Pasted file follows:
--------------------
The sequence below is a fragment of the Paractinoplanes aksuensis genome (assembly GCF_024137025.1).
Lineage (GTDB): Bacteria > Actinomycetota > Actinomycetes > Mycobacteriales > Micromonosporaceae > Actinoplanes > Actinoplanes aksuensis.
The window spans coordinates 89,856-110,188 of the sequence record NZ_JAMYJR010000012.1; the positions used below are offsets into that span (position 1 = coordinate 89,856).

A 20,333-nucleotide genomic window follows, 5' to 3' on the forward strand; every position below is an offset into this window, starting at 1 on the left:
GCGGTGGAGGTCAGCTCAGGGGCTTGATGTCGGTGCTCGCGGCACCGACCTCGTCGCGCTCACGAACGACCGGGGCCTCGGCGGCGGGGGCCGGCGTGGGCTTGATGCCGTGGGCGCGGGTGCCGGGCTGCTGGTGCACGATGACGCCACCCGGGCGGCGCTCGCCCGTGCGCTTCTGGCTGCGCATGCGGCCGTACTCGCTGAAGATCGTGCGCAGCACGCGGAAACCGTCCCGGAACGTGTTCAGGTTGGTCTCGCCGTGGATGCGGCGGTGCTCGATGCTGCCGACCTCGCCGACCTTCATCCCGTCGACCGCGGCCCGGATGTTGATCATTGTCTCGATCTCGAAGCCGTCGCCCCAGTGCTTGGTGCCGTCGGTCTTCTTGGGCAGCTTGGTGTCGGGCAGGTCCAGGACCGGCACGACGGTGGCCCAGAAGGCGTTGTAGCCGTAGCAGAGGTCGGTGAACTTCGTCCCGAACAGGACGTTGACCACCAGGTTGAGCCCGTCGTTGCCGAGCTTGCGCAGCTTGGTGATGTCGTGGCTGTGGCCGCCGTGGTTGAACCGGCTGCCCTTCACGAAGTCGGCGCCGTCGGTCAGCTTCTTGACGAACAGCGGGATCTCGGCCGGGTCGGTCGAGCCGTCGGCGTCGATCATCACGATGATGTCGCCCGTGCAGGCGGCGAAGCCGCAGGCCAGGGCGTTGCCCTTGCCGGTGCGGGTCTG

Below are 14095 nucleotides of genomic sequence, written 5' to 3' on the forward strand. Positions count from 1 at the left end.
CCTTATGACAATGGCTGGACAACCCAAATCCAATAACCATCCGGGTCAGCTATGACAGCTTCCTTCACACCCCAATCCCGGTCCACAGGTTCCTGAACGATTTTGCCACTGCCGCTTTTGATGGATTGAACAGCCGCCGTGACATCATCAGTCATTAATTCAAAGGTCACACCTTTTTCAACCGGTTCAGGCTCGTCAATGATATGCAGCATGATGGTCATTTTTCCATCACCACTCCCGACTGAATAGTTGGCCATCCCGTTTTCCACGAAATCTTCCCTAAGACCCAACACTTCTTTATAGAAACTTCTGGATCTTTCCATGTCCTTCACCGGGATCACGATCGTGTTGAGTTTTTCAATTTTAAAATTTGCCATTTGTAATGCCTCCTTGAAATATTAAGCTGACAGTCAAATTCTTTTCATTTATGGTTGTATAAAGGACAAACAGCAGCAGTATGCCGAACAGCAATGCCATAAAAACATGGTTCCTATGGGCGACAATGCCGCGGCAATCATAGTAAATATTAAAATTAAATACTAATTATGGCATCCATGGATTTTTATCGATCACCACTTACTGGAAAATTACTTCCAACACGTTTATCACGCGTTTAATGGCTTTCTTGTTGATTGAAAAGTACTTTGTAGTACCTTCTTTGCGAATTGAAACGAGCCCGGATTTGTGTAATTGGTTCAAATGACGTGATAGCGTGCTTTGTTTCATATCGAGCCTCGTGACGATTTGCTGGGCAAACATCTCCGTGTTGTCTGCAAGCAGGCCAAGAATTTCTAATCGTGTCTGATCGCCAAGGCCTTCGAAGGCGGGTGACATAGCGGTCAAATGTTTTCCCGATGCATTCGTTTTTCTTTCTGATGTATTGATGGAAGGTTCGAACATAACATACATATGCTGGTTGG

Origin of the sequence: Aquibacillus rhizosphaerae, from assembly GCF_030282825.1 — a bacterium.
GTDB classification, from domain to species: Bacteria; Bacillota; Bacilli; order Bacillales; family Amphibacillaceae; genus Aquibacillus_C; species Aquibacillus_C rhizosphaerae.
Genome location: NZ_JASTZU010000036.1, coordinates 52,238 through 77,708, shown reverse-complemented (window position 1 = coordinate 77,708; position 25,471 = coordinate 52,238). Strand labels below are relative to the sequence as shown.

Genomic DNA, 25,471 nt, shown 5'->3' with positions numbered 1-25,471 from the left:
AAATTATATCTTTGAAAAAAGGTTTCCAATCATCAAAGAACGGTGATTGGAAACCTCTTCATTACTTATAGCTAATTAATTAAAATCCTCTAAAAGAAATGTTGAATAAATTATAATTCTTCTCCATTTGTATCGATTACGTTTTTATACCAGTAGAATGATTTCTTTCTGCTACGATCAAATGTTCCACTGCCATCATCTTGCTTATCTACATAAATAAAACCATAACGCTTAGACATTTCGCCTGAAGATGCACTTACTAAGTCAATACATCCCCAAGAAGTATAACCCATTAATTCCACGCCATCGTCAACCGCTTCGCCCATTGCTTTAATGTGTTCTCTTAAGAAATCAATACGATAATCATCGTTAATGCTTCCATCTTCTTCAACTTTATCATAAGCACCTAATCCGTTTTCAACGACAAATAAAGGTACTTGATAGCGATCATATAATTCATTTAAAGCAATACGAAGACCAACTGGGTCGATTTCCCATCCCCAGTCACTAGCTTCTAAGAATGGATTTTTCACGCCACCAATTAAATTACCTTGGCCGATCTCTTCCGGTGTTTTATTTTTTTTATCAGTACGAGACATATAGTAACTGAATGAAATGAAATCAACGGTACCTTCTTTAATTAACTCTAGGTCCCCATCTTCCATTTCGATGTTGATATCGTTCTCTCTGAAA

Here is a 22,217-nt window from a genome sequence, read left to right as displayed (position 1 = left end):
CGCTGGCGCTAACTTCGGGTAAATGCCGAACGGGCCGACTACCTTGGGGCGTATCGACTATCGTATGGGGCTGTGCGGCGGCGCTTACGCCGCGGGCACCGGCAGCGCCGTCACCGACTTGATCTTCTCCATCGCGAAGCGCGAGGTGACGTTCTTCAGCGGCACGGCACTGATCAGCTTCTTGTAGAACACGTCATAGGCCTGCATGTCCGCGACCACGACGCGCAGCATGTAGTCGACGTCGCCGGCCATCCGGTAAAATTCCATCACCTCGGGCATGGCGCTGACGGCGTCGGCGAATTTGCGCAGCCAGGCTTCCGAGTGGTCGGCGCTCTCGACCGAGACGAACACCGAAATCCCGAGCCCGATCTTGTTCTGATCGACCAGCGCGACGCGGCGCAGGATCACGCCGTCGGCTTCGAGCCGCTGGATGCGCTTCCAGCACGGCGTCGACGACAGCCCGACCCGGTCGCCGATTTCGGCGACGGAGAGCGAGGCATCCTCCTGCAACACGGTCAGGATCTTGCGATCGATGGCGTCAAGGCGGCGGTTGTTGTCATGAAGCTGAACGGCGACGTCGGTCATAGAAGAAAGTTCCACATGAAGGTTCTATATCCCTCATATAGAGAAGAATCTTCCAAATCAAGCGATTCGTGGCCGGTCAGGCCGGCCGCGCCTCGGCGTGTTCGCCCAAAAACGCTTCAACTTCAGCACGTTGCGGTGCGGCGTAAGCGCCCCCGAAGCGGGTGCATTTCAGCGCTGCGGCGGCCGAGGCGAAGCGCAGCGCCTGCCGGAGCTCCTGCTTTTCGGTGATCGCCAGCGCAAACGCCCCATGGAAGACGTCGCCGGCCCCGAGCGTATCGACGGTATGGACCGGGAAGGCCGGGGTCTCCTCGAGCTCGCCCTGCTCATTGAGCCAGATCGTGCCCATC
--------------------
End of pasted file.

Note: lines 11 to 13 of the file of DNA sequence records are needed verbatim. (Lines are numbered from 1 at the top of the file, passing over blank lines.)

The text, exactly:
Genomic DNA, 25,471 nt, shown 5'->3' with positions numbered 1-25,471 from the left:
AAATTATATCTTTGAAAAAAGGTTTCCAATCATCAAAGAACGGTGATTGGAAACCTCTTCATTACTTATAGCTAATTAATTAAAATCCTCTAAAAGAAATGTTGAATAAATTATAATTCTTCTCCATTTGTATCGATTACGTTTTTATACCAGTAGAATGATTTCTTTCTGCTACGATCAAATGTTCCACTGCCATCATCTTGCTTATCTACATAAATAAAACCATAACGCTTAGACATTTCGCCTGAAGATGCACTTACTAAGTCAATACATCCCCAAGAAGTATAACCCATTAATTCCACGCCATCGTCAACCGCTTCGCCCATTGCTTTAATGTGTTCTCTTAAGAAATCAATACGATAATCATCGTTAATGCTTCCATCTTCTTCAACTTTATCATAAGCACCTAATCCGTTTTCAACGACAAATAAAGGTACTTGATAGCGATCATATAATTCATTTAAAGCAATACGAAGACCAACTGGGTCGATTTCCCATCCCCAGTCACTAGCTTCTAAGAATGGATTTTTCACGCCACCAATTAAATTACCTTGGCCGATCTCTTCCGGTGTTTTATTTTTTTTATCAGTACGAGACATATAGTAACTGAATGAAATGAAATCAACGGTACCTTCTTTAATTAACTCTAGGTCCCCATCTTCCATTTCGATGTTGATATCGTTCTCTCTGAAA

Here is a 22,217-nt window from a genome sequence, read left to right as displayed (position 1 = left end):